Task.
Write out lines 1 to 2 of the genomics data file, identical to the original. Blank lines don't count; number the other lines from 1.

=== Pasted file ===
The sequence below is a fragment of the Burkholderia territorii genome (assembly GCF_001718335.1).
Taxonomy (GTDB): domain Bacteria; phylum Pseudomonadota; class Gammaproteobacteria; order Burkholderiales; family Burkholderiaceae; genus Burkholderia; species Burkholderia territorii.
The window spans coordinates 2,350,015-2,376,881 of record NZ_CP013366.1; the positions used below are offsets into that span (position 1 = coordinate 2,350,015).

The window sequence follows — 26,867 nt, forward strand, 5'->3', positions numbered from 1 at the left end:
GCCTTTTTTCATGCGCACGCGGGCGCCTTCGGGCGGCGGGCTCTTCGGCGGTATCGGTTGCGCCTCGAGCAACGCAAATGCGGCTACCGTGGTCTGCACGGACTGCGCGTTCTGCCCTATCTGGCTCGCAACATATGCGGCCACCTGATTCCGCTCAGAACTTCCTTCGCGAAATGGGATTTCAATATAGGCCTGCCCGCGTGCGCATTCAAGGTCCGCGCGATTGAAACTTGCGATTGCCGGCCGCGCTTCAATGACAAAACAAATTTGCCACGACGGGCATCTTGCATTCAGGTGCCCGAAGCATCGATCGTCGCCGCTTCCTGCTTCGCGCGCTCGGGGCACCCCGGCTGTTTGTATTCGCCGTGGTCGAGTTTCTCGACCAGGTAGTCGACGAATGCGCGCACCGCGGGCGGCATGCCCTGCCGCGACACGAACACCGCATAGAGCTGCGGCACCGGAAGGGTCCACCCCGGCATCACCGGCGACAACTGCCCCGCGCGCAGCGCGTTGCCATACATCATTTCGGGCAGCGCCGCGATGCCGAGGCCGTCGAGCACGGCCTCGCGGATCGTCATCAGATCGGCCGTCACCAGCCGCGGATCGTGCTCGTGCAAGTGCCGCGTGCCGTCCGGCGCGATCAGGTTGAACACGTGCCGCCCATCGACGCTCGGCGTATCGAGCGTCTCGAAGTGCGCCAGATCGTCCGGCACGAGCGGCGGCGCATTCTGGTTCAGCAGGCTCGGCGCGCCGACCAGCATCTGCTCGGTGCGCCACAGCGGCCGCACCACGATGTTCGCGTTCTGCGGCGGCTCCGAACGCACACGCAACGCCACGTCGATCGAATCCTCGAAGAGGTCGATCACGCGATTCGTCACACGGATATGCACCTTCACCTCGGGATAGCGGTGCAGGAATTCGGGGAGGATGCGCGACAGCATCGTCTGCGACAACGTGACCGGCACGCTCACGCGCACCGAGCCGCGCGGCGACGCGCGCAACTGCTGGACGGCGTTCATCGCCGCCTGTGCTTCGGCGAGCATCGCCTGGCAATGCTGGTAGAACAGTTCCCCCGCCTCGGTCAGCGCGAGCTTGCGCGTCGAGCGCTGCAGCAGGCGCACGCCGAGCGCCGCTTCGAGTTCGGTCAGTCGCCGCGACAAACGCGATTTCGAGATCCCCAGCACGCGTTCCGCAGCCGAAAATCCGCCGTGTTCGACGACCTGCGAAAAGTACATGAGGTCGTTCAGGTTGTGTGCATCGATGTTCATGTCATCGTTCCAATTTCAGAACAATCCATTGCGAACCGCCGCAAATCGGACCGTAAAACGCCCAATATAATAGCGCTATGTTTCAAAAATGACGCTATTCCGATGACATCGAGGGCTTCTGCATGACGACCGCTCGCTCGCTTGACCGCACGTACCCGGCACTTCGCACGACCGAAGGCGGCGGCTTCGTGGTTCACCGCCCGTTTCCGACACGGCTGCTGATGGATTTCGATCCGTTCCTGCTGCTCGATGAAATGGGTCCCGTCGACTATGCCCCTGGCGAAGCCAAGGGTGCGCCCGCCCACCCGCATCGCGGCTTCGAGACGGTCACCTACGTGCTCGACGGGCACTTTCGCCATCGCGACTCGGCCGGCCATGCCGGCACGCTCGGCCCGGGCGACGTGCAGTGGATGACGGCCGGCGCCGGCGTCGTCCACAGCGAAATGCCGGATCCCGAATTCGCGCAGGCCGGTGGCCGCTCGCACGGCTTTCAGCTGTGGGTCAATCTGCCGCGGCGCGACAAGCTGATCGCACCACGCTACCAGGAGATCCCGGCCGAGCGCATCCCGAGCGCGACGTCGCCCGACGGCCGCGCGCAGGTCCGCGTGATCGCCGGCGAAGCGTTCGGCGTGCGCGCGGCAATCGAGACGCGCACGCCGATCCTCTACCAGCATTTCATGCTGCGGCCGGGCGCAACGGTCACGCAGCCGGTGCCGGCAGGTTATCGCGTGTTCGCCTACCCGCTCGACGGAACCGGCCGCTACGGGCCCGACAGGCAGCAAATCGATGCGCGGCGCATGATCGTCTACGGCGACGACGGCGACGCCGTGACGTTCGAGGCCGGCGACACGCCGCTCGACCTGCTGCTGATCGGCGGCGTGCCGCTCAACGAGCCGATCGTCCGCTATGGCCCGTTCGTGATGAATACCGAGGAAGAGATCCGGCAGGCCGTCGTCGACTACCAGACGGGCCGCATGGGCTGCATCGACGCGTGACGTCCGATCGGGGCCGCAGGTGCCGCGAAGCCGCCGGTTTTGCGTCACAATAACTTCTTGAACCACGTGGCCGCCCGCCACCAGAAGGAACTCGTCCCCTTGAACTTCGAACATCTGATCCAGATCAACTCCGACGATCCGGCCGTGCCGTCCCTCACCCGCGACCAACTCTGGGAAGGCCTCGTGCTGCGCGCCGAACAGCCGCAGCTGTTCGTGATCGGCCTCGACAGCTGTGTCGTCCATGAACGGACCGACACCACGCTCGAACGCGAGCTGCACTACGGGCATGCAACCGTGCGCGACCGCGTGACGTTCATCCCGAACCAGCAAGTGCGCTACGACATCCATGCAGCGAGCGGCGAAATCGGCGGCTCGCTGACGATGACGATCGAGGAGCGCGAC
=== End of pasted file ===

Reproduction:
The sequence below is a fragment of the Burkholderia territorii genome (assembly GCF_001718335.1).
Taxonomy (GTDB): domain Bacteria; phylum Pseudomonadota; class Gammaproteobacteria; order Burkholderiales; family Burkholderiaceae; genus Burkholderia; species Burkholderia territorii.